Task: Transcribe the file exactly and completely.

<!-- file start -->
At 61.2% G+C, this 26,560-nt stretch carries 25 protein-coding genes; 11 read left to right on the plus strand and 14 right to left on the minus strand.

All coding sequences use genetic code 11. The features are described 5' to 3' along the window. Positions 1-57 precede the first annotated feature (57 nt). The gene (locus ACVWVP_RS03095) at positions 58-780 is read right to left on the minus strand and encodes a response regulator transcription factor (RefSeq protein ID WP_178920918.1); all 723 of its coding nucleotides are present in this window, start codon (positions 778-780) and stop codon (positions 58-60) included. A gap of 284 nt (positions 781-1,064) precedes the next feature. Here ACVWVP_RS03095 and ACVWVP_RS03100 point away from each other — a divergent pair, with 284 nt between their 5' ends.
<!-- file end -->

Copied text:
At 61.2% G+C, this 26,560-nt stretch carries 25 protein-coding genes; 11 read left to right on the plus strand and 14 right to left on the minus strand.

All coding sequences use genetic code 11. The features are described 5' to 3' along the window. Positions 1-57 precede the first annotated feature (57 nt). The gene (locus ACVWVP_RS03095) at positions 58-780 is read right to left on the minus strand and encodes a response regulator transcription factor (RefSeq protein ID WP_178920918.1); all 723 of its coding nucleotides are present in this window, start codon (positions 778-780) and stop codon (positions 58-60) included. A gap of 284 nt (positions 781-1,064) precedes the next feature. Here ACVWVP_RS03095 and ACVWVP_RS03100 point away from each other — a divergent pair, with 284 nt between their 5' ends.